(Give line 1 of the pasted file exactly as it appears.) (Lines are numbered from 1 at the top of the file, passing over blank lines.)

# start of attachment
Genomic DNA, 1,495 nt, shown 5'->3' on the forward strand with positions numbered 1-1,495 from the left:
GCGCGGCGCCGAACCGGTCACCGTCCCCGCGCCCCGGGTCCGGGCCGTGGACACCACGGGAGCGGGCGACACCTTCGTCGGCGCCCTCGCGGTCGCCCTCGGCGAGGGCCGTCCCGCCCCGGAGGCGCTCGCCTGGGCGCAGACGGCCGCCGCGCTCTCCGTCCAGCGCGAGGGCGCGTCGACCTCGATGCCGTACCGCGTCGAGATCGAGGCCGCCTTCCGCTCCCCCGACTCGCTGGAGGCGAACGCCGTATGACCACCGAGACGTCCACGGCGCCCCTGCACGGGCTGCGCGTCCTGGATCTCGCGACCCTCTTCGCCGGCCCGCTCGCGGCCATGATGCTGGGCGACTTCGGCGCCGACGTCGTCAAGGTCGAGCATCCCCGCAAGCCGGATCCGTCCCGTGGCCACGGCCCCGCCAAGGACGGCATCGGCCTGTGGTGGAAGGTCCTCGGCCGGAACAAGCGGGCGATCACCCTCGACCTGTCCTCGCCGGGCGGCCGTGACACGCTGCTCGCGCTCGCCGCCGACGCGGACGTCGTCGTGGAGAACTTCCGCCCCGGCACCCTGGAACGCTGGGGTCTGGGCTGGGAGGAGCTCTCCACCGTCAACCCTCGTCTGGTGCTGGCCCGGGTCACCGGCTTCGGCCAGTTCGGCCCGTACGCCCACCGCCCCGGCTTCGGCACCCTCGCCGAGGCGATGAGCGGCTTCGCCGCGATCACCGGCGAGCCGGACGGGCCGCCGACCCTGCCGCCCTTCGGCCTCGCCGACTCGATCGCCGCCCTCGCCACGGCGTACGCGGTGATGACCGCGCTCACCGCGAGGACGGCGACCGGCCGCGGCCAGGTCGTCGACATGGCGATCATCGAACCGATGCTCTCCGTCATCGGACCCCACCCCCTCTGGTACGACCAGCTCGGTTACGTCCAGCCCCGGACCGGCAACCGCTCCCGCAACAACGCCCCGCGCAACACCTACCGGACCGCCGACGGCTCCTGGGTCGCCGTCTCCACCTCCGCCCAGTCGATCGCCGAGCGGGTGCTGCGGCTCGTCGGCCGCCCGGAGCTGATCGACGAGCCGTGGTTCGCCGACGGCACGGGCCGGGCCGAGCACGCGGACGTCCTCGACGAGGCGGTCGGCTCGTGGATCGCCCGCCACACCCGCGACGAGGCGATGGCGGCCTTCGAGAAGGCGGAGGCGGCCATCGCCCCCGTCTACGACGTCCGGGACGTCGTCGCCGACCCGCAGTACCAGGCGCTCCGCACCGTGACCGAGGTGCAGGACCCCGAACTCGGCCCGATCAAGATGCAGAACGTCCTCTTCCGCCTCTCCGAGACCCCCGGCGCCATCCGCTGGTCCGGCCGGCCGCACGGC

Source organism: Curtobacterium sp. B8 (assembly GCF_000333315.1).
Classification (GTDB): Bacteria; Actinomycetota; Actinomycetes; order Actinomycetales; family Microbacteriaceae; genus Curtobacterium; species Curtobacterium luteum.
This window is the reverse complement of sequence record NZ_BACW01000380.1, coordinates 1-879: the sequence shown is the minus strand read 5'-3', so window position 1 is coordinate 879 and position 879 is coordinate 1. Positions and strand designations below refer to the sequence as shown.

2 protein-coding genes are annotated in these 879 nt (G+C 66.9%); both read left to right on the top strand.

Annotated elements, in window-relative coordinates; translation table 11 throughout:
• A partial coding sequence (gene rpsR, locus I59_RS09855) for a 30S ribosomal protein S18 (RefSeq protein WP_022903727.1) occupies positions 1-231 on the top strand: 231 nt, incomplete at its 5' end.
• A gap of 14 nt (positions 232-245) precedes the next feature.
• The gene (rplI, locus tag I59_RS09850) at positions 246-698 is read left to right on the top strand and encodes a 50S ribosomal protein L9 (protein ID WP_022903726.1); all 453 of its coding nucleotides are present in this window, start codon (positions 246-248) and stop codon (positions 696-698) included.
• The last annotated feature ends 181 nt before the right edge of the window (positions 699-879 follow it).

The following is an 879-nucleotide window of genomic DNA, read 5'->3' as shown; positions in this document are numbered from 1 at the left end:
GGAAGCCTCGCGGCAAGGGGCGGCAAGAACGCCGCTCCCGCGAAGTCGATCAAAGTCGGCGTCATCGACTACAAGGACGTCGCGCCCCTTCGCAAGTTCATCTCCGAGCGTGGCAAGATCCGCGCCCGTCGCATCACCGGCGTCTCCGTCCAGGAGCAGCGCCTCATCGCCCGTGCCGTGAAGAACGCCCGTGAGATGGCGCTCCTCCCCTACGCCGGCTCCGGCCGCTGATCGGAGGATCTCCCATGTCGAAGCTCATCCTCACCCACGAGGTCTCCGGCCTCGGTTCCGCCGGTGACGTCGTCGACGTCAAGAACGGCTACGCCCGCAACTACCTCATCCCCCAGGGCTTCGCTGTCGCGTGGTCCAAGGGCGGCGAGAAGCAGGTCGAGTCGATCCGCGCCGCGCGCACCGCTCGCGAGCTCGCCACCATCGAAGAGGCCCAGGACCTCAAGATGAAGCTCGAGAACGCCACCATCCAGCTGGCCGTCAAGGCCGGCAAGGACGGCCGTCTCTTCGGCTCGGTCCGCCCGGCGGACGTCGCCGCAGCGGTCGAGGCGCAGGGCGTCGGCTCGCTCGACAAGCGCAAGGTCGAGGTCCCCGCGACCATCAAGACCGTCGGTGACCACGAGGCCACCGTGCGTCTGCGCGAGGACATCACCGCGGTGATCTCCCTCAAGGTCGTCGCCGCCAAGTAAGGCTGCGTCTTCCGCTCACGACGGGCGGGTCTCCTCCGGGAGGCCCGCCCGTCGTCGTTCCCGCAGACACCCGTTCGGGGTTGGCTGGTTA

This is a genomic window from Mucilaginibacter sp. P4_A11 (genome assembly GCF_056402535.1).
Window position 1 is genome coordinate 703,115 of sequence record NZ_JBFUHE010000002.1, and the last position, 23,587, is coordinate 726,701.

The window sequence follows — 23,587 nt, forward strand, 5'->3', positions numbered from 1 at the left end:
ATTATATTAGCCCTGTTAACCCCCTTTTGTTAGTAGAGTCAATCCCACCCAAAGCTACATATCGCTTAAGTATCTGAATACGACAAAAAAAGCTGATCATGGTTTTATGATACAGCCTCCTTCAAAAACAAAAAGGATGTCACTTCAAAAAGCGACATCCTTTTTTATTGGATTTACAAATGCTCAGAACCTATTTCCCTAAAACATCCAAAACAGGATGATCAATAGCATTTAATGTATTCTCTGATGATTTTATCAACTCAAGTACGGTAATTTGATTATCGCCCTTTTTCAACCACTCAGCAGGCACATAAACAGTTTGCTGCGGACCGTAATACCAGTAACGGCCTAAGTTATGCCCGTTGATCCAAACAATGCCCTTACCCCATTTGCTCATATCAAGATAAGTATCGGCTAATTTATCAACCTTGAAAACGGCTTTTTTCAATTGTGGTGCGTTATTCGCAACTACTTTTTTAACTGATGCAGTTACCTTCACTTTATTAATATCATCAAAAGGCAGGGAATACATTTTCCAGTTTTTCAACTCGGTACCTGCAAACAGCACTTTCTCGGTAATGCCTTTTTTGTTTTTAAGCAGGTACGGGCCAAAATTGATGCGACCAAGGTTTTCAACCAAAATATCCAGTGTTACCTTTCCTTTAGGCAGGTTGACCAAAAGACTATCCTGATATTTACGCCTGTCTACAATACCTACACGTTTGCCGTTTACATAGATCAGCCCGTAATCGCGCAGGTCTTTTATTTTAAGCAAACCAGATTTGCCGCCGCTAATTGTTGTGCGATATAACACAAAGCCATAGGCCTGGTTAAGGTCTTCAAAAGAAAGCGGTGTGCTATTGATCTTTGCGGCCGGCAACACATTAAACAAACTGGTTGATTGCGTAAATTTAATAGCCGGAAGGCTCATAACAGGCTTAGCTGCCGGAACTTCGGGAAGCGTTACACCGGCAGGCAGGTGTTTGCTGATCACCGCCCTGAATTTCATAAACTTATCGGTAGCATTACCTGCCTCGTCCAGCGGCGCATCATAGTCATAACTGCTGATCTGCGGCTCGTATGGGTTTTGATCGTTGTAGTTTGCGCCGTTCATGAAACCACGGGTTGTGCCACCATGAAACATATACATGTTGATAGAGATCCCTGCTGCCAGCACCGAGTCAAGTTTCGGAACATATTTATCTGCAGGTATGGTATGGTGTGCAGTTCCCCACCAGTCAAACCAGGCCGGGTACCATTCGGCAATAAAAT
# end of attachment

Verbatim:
Genomic DNA, 1,495 nt, shown 5'->3' on the forward strand with positions numbered 1-1,495 from the left: